A false alarm linking salmon and COVID-19 in China is creating a serious ripple effect for B.C.’s seafood industry.
On Sunday, state-run-newspapers in China reported an unconfirmed hypothesis that a fresh COVID-19 outbreak in Beijing’s Xinfadi market could be traced to a cutting board used for imported salmon.
Although China’s Centre for Disease Control (CCDC) and Prevention exonerated imported salmon Tuesday, saying no traces of COVID-19 were found on the packaged fish before it arrived in Beijing, a series of far-reaching implications had already been set in motion.
First, China halted all of its European salmon imports. Then certain wild seafood exporters from B.C. were asked to stop exporting their product to China as well.
“There’s serious implications for all kinds of seafood being exported to China,” said Christina Burridge, executive director for B.C. Seafood Alliance.
Burridge said wild seafood like sea cucumbers, spot prawns, geoducks, and dungeness crabs are products with significant markets in Asia.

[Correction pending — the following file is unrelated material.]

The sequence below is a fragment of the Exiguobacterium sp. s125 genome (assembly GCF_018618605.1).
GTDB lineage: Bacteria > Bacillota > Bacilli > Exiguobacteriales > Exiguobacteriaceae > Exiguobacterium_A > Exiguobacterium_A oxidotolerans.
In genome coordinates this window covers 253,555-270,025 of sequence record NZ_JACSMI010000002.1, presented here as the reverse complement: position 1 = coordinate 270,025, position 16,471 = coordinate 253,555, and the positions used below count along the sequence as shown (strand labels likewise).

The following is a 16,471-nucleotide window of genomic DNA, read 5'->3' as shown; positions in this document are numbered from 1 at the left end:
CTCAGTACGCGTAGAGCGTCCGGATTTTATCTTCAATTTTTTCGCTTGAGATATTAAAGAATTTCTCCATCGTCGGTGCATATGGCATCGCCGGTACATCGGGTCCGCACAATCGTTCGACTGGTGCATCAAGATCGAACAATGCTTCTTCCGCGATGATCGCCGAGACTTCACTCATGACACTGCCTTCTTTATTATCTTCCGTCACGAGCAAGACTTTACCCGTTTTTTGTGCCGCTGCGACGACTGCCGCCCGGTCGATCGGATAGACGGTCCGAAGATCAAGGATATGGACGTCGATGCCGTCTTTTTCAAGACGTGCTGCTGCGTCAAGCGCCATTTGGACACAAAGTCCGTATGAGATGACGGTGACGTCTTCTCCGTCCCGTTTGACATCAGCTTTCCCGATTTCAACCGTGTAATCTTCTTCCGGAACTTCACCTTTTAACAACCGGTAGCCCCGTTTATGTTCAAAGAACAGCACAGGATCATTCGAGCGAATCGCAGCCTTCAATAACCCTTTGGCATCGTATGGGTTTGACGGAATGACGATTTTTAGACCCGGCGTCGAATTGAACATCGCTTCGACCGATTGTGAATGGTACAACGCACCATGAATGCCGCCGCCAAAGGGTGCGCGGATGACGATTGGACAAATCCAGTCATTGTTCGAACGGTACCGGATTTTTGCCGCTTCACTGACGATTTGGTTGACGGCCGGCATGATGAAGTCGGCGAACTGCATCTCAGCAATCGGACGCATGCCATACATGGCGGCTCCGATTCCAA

“These products don’t have a large domestic market, with 95 per cent of it exported to markets in China and other Asian countries,” said Burridge.
According to Fisheries and Oceans Canada statistics, Canada’s fish and seafood exports to China were valued at $1.17 billion in 2019. B.C. was one of the top seafood exporting provinces, with exports valued at $306 million.
Wild seafood products such as crab and geoduck accounted for $324 million and $94 million in Canadian exports to China, compared to salmon exports valued at $60 million. Canada’s major salmon market is the U.S.
Burridge also said she has been hearing reports that Chinese authorities are demanding all seafood be cooked before export. That would be a challenge since most Canadian seafood is sought live.
The World Health Organization stated COVID-19 is not transmitted through fish and the origins of the new cluster in Beijing is still uncertain. However China halted all salmon imports from Europe after genetic traces of the virus found in Beijing suggested it could have come from Europe. Supermarkets in Beijing also removed salmon from their shelves.
The Canadian Aquaculture Industry Alliance (CAIA) stated Canadian seafood continues to be among the “healthiest foods” consumers can choose. Timothy Kennedy, President and CEO of CAIA , said that there have been no restrictions on Canadian farmed salmon imports so far and that the supply still continues. But he added China has increased its product testings and that is slowing down the process of getting product into the country.
“China has high trust in CAIA.” said Kennedy, who added that there was no reason to worry since none of the aquaculture farms in Canada reported any cases.